Janet Davison Rowley, the Blum-Riese Distinguished Service Professor of Medicine, Molecular Genetics, and Cell Biology and Human Genetics at the University of Chicago; Brian Druker of the Oregon Health and Science University; and Nicholas Lydon, formerly with Novartis, are the recipients of the 2012 Japan Prize for Healthcare and Medical Technology. They were awarded the prize for their roles in the development of the targeted anti-cancer drug Gleevec.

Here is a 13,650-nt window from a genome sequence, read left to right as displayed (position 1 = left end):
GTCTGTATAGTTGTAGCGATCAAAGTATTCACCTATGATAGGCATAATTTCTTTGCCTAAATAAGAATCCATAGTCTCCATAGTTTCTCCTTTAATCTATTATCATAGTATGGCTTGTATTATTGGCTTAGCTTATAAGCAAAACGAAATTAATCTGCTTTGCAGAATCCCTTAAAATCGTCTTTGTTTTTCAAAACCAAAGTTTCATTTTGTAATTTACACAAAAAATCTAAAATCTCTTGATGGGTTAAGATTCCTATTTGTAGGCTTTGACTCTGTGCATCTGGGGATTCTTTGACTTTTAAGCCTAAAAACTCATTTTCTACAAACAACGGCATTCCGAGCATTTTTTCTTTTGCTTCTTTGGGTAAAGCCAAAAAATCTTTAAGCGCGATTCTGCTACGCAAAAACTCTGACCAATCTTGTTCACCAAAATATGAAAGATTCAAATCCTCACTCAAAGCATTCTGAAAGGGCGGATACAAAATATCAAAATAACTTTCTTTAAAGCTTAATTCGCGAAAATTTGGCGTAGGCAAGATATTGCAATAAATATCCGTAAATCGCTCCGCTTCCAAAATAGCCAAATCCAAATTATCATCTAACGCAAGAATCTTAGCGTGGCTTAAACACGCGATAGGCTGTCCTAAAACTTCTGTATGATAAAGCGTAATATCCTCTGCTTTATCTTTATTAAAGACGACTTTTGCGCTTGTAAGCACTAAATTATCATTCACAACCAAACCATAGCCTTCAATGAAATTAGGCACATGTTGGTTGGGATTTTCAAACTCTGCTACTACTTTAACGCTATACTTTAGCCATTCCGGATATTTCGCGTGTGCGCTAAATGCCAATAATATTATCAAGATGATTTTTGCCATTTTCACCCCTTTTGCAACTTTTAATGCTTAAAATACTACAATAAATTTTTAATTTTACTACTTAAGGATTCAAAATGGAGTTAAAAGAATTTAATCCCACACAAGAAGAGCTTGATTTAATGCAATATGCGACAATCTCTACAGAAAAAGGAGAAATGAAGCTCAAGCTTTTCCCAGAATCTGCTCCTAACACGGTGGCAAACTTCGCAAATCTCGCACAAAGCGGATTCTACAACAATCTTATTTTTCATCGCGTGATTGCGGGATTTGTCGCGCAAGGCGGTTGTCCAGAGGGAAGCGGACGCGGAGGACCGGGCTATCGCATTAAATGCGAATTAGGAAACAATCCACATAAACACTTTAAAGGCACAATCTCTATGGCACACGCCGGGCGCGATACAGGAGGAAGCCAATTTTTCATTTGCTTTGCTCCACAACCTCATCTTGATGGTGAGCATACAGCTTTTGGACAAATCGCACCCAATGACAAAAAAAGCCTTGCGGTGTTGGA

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Technology Review reports that researchers in the US have used CRISPR to modify a number of human embryos.

By introducing genes from butterfly peas and Canterbury bells, researchers in Japan have developed a blue chrysanthemum, according to NPR.

Plant researchers plan to sequence some 10,000 samples that represent the major plant clades, ScienceInsider reports.

In Nature this week: a Danish reference genome, and more.